Sprinkler heads must not be tampered with, or used as a means to hang personal items. Some of our facilities are equipped with sprinkler systems that will extinguish most major fires. These sprinklers put out 250 gallons of water per minute. You may end up flooding your room and many others at the same time. Wright State is not responsible for the loss you may incur as a result of someone else's negligence. A resident who knowingly or accidentally causes a sprinkler to activate may be charged in the judicial process.
Worried About My Child!
Melissa A. Giles, former Associate Director for Residence Life
Having a child living away from home can be stressful for some parents. Many worried thoughts may be tumbling through your head; "will my son eat right?" "will my daughter get enough sleep?," "will my daughter go to class?," "will my son's roommate be a good one?," "I'm spending so much money!"; Please be assured that many parents worry about these issues when a child goes away to college. It's OK to worry.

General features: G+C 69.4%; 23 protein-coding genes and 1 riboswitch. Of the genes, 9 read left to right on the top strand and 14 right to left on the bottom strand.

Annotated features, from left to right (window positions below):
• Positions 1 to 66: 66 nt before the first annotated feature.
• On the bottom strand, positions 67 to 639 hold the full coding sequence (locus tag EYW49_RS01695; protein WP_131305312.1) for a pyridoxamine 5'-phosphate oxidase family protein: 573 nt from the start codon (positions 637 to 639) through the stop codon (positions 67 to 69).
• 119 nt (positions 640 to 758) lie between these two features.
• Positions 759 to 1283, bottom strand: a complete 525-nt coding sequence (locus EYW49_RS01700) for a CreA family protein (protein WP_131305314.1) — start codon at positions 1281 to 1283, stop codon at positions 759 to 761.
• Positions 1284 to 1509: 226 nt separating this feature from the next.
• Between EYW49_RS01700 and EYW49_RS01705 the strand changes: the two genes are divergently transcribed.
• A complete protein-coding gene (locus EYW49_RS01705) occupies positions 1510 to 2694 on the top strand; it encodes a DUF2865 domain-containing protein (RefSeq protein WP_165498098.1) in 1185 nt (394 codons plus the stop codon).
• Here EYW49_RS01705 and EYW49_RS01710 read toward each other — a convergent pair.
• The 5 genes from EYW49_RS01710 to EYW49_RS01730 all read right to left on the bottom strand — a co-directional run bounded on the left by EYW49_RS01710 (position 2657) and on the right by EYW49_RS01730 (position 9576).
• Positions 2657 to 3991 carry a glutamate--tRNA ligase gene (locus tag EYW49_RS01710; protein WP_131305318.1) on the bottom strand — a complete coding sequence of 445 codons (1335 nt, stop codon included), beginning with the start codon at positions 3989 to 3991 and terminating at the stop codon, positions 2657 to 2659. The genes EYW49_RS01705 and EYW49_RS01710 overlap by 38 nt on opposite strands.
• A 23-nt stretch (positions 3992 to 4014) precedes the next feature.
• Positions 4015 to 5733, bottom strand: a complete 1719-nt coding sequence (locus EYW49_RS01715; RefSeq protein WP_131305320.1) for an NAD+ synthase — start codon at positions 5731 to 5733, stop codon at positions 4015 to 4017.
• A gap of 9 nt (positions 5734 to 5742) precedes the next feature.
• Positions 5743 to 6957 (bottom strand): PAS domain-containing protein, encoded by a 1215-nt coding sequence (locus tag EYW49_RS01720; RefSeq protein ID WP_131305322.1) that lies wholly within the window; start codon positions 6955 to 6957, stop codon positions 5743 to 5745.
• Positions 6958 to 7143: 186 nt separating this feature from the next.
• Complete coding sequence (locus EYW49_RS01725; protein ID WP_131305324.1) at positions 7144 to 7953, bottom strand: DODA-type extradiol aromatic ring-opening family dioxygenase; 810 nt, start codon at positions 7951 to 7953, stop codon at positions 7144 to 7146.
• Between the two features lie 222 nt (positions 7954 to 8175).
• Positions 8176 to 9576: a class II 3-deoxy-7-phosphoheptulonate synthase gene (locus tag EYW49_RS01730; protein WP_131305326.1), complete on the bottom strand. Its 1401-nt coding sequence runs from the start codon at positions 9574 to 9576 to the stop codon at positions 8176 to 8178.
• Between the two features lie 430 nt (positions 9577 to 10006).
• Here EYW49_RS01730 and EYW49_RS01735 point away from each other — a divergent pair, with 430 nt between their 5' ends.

If you'll indulge me in some reflection for a moment... Recall, if you can, a time when you experienced a difficult period in your life. What was that time? Were there people around to make the problem disappear? Probably not. Were there people around to assist you in working through the problem and/or to be a support to you while you got through the problem on your own? Probably. How did you resolve the problem? Did you learn anything from the experience? Probably. Are you a better person for having struggled through the difficult time and for having gotten through it on your own? Probably.